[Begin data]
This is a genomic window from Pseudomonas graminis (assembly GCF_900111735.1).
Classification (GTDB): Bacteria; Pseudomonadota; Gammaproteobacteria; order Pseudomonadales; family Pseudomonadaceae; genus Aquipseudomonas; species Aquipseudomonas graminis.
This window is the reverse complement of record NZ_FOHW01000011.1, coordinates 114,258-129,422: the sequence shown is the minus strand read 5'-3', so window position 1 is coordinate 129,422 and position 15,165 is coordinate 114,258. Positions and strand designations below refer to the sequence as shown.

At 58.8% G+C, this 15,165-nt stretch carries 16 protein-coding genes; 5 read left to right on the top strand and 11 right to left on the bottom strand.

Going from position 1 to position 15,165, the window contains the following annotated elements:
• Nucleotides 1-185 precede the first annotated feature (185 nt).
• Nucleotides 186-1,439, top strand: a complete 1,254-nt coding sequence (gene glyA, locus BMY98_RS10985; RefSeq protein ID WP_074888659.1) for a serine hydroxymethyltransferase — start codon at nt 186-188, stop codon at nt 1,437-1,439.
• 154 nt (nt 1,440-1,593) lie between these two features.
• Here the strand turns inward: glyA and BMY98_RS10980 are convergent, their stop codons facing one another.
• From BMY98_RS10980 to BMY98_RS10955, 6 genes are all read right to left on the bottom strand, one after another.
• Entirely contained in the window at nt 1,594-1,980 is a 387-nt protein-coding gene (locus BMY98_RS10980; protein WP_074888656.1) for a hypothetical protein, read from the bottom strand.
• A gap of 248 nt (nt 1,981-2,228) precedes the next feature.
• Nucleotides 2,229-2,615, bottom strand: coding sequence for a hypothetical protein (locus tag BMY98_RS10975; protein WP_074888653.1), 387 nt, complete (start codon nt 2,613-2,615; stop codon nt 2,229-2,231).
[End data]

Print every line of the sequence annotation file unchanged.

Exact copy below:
This is a genomic window from Pseudomonas graminis (assembly GCF_900111735.1).
Classification (GTDB): Bacteria; Pseudomonadota; Gammaproteobacteria; order Pseudomonadales; family Pseudomonadaceae; genus Aquipseudomonas; species Aquipseudomonas graminis.
This window is the reverse complement of record NZ_FOHW01000011.1, coordinates 114,258-129,422: the sequence shown is the minus strand read 5'-3', so window position 1 is coordinate 129,422 and position 15,165 is coordinate 114,258. Positions and strand designations below refer to the sequence as shown.

At 58.8% G+C, this 15,165-nt stretch carries 16 protein-coding genes; 5 read left to right on the top strand and 11 right to left on the bottom strand.

Going from position 1 to position 15,165, the window contains the following annotated elements:
• Nucleotides 1-185 precede the first annotated feature (185 nt).
• Nucleotides 186-1,439, top strand: a complete 1,254-nt coding sequence (gene glyA, locus BMY98_RS10985; RefSeq protein ID WP_074888659.1) for a serine hydroxymethyltransferase — start codon at nt 186-188, stop codon at nt 1,437-1,439.
• 154 nt (nt 1,440-1,593) lie between these two features.
• Here the strand turns inward: glyA and BMY98_RS10980 are convergent, their stop codons facing one another.
• From BMY98_RS10980 to BMY98_RS10955, 6 genes are all read right to left on the bottom strand, one after another.
• Entirely contained in the window at nt 1,594-1,980 is a 387-nt protein-coding gene (locus BMY98_RS10980; protein WP_074888656.1) for a hypothetical protein, read from the bottom strand.
• A gap of 248 nt (nt 1,981-2,228) precedes the next feature.
• Nucleotides 2,229-2,615, bottom strand: coding sequence for a hypothetical protein (locus tag BMY98_RS10975; protein WP_074888653.1), 387 nt, complete (start codon nt 2,613-2,615; stop codon nt 2,229-2,231).